I had previous experience with another “dead” project: BerliOS. That system did not start at all.

  • Public Services/Government

    • International alarm rings over UK ICT policy

      International standards bodies have raised an alarm over the UK’s game-changing techno-economic policy, breaking with protocol to fire warning shots at the Cabinet Office and calling for a reversal of the open source commitments it made the backbone of its ICT Strategy.

      The policy has pitted competition honchos, invigorated by the reforming tide of networked ICT, against trade policy wonks, who preside over a system of international standardisation that encompasses intellectual property law, an immense bureaucracy of engineers, and age-old trade flows.

      Back home it already threatens a rift between Cabinet Office and the Department of Business, Innovation and Skills which usually sets standards policy. The British Standards Organisation, operating under BIS mandate, has taken the unprecedented step of warning government to scrap the offending policy or risk breaching its international obligations.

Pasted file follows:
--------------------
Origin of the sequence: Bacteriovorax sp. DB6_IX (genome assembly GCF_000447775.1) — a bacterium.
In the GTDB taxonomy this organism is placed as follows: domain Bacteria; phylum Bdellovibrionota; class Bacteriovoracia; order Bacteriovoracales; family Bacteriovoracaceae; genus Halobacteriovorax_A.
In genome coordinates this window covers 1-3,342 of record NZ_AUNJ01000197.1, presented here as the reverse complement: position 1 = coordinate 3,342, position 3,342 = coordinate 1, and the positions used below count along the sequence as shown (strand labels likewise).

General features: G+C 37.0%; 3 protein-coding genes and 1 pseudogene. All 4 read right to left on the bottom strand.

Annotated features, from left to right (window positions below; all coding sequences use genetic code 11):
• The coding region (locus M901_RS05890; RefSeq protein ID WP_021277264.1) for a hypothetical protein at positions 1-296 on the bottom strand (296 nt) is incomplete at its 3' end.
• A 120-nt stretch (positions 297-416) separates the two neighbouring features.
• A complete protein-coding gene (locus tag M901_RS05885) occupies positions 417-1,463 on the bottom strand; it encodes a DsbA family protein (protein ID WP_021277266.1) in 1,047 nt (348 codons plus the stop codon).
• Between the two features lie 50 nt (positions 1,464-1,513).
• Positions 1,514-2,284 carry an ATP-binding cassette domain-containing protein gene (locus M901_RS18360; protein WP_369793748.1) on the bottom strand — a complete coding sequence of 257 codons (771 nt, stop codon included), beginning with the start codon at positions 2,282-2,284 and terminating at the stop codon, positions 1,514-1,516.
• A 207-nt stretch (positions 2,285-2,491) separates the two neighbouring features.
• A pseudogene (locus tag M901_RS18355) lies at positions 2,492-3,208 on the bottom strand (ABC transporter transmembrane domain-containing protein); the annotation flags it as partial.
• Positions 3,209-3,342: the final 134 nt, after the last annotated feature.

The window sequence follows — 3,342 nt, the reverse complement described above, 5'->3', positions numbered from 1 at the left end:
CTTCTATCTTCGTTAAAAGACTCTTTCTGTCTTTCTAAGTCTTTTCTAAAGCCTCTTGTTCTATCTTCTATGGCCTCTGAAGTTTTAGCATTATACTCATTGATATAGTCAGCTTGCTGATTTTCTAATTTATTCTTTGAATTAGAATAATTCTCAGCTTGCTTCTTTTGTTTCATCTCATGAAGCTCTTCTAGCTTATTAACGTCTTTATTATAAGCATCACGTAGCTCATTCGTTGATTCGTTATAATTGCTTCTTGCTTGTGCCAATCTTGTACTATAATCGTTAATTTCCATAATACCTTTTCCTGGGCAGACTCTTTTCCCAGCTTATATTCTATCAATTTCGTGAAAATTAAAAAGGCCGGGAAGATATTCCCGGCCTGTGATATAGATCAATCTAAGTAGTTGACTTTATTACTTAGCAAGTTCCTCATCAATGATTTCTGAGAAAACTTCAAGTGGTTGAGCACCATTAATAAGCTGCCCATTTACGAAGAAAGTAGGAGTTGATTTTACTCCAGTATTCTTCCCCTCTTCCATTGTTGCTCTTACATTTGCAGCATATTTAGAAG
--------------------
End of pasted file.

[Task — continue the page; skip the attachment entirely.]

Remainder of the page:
• Snow Leopard Font Update Requires Reboot

    When you find out that it wants to reboot when you intended to get some work done, that’s a damned annoyance. Being me, I then check to find out exactly why. Because that’s what I do after all, and my Linux boxes NEVER reboot.

  • Microsoft to give students an Xbox if they purchase an expensive laptop. This indicates they are having problems selling both Windows 7 and Xbox.
  • An explosion at the Foxconn plant that makes spyPad 2 killed two people and injured 16 others. Youtube movie of fire.
  • Science

    • The Manhattan Project Considered as a Fluke